Tech giants have commited themselves to making 2015 the year of wearable technology. During the first few months of this year, they’ve been introducing a wide array of wearable devices, such as smartwatches and smartbands. Most of these innovative devices have one thing in common: they try to seduce consumers by promising a healthier and more active life.
Users can now find out, with increasing precision, how many steps they take every day, the calories they burn, the miles they run or swim, the time they spend sleeping, or have a register of their pulse rate. But well beyond the use people can find for this data, there’s another possibility that hast just come forth: donating this data to science. And this could very well stir up medical research and clinical trials. In addition to personal motivations, users can actively participate in studies to improve public health.
The underlying technology was already there, thanks to Big Data and mobile phones. In fact wearables have yet to prove themselves to be more precise than smartphones when tracking physical activity. Or so reads a University of Pennsylvania research study, comparing 2014’s most popular phones (iPhone 5S and Galaxy S4) with fitness-oriented smartbands (like Nike FuelBand, Jawbone UP and Fitbit Flex). The study’s authors question the need to invest in a new gadget. They argue that latest-generation phones, already so widely distributed (more than 65% of adults in the US own a smartphone), are a much better solution for physical activity and basic health data monitoring.
Last year, companies such as WebMD launched new services to help translate all that biometric data into useful information for the end user. Thanks to an app, the data compiled by the phone itself or by a paired device (such as a smartband, wireless weight scale or glucose monitor) is sent to health professionals who are capable of analyzing that data and who then recommend measures for the patient to take. Health objectives and actions are established from within the app. This initiative could appeal to anyone with an interest in a healthier lifestyle or, more specifically, to patients who suffer from chronic illnesses like diabetes type II or obesity. These patients need closer health status monitoring and the study of their biometric data could allow physicians to foresee their crises.
WebMD’s Healthy Target program also cleared a new path: once a patient hands over her biometric data to a platform, which treats it anonymously and ensures confidentiality, this data acquires a new value that goes beyond individual use for the patient’s treatment. Data analysis on a massive scale, with millions of smartphone users connected to a medical program, could offer revealing new patterns that could improve our understanding of diabetes, obesity and other diseases.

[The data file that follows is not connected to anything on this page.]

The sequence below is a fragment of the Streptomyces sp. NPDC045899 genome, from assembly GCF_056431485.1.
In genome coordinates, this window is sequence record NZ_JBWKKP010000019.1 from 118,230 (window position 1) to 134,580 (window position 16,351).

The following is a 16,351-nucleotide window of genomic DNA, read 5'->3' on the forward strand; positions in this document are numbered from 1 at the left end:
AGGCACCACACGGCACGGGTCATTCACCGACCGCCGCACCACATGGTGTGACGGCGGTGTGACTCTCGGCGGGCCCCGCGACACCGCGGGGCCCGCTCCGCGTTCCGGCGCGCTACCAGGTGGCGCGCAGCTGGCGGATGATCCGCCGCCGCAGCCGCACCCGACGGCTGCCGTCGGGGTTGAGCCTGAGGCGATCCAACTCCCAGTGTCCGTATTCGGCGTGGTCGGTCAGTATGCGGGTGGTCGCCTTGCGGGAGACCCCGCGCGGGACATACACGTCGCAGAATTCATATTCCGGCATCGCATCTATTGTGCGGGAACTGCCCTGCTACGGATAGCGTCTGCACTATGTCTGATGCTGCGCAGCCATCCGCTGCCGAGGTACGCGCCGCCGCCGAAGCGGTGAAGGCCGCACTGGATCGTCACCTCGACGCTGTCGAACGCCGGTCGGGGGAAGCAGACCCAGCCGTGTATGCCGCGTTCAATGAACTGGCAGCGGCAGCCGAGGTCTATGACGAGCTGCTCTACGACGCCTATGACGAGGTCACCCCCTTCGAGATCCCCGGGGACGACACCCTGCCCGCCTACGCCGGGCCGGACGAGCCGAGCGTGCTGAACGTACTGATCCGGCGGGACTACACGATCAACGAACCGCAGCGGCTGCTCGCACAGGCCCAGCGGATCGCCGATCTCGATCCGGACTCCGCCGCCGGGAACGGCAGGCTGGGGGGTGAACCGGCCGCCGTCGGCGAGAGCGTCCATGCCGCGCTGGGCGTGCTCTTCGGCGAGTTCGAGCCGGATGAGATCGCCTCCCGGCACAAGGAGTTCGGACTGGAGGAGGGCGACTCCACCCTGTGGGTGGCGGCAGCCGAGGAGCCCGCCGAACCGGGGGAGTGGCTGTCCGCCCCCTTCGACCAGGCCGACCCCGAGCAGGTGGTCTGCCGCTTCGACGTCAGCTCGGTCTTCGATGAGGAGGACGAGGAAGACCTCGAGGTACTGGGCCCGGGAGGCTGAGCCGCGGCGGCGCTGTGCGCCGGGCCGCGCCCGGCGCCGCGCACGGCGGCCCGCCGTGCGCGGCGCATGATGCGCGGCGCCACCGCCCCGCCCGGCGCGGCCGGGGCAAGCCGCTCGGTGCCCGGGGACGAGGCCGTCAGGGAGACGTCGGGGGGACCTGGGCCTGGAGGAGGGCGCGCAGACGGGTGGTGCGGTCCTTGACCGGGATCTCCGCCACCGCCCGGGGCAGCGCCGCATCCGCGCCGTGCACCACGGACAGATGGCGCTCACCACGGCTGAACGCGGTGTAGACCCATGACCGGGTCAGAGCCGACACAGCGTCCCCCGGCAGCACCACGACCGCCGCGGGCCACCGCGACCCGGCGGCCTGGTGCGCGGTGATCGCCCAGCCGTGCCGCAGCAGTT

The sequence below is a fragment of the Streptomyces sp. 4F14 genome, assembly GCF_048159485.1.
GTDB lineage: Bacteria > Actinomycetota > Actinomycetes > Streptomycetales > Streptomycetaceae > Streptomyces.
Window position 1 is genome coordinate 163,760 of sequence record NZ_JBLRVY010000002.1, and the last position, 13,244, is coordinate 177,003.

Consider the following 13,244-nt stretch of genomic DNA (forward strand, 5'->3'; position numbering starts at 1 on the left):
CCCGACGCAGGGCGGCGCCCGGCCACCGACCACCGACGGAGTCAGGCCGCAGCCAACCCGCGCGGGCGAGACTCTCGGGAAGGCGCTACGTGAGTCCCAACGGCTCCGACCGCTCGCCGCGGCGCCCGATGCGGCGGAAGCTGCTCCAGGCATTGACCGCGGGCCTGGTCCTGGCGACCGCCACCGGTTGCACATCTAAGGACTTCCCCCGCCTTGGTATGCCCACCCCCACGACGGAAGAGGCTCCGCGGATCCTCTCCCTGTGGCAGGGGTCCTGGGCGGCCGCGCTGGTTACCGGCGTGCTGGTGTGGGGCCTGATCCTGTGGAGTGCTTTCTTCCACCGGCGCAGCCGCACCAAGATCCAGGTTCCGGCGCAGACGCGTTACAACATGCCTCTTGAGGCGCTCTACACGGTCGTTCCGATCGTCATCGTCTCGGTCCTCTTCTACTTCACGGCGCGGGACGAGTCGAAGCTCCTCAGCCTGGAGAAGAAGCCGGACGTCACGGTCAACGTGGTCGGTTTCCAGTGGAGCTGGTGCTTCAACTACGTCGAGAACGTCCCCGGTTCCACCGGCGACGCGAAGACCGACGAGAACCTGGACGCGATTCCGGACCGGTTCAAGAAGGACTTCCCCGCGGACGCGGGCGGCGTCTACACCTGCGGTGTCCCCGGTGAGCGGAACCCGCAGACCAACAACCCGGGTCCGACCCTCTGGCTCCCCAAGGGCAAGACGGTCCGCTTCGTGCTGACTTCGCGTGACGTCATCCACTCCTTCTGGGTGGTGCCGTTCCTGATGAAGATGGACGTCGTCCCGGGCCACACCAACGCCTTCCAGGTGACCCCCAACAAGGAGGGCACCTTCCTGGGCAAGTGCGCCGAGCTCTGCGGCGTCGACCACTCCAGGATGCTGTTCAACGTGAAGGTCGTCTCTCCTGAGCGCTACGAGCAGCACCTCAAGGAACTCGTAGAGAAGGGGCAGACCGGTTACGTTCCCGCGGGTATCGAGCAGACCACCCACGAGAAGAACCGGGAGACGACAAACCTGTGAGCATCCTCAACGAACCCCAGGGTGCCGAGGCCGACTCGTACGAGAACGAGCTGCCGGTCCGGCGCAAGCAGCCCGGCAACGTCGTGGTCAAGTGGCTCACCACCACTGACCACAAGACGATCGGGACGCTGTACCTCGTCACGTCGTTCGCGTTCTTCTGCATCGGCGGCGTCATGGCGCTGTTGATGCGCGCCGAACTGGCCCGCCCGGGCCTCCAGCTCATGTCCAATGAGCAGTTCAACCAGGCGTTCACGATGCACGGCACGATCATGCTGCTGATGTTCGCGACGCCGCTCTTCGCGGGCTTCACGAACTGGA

Apple became the first tech giant to move in this direction, with an ambitious initiative that may have been eclipsed by their own smartwatch’s launch. On March 9th, the same day the Apple Watch was presented, the company announced ResearchKit, a new platform that allows the 700 million iPhone users worldwide to participate in clinical trials and medical studies, providing data compiled through their phones or external devices connected to them.
The introduction of this medical research platform, as well as the first apps that use it is, according to some analysts, much more relevant than the Apple Watch itself. Apple partnered with first-rate medical centers to develop five programs that are already compiling data and conducting surveys on asthma, Parkinson’s, diabetes, breast cancer or cardiovascular disease. In exchange for their data, volunteers participating in the studies receive useful information: for example, people with asthma are informed of the areas in their cities where air quality is worse.
Despite being an open source initiative, ResearchKit is still limited to iOS devices, thus excluding Android users from participating in these studies. This introduces an important bias to be taken into account when analyzing data.
Moreover, when ResearchKit was opened in April 2015 to any institution, pharmaceutical lab or doctor willing to use it for purposes of scientific research, developers then discovered how easy it was for minors to join medical studies without parental consent, which is a legal prerequisite. Apple later modified the requirements to include parental consent as well as the approval of an independent ethics committee.
Preliminary data from a study on asthma carried out by Mount Sinai Hospital in New York are quite optimistic on the level of engagement of users. During the first weeks of the study patients used the app almost as frequently as social media.
Data safety in these medical programs is also a concern since, once again, technological possibilities progress faster than the reference legal framework. And like any technology set on granting the anonymity of the data it handles, it faces the possibility of security breaches. Users yielding their data for such studies will always face a certain risk of it being used for undesired purposes, or even against them.
Meanwhile, the first use of this biometric data in a courtroom has proven positive for a Canadian car accident victim who fights for compensation. The attorneys are using data compiled by a smartband to demonstrate how the accident’s sequels impair their client’s life. They use Vivametrica, a platform that processes public research data, to compare her physical activity pattern with that of the general population.
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